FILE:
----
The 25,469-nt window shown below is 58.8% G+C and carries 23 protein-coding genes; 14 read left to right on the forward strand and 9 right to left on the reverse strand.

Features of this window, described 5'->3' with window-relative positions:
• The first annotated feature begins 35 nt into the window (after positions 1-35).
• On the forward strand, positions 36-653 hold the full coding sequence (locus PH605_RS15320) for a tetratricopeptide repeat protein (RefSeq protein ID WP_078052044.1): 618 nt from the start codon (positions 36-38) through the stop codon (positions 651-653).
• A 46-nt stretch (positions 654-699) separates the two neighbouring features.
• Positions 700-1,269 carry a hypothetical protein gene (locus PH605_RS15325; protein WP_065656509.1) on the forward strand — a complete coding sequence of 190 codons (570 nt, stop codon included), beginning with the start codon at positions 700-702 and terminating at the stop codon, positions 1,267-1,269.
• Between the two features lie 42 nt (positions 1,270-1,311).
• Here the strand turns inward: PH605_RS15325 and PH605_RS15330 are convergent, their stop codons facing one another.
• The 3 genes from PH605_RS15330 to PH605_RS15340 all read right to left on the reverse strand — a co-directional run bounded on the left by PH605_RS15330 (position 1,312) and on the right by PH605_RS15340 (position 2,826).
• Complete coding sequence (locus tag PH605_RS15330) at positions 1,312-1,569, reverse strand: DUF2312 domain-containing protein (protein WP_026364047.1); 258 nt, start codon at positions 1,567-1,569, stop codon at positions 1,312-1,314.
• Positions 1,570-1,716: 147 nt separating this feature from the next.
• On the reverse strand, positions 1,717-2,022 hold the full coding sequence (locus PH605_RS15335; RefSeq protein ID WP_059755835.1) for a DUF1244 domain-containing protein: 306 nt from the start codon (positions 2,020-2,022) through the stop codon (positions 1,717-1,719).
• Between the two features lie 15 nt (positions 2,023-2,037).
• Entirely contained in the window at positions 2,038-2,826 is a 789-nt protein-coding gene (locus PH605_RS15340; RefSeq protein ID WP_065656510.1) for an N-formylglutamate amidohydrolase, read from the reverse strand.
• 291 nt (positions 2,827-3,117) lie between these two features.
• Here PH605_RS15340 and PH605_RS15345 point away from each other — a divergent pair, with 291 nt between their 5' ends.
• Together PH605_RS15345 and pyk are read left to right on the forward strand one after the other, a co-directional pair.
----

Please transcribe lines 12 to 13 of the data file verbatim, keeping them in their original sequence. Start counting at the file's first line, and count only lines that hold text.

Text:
• On the reverse strand, positions 1,717-2,022 hold the full coding sequence (locus PH605_RS15335; RefSeq protein ID WP_059755835.1) for a DUF1244 domain-containing protein: 306 nt from the start codon (positions 2,020-2,022) through the stop codon (positions 1,717-1,719).
• Between the two features lie 15 nt (positions 2,023-2,037).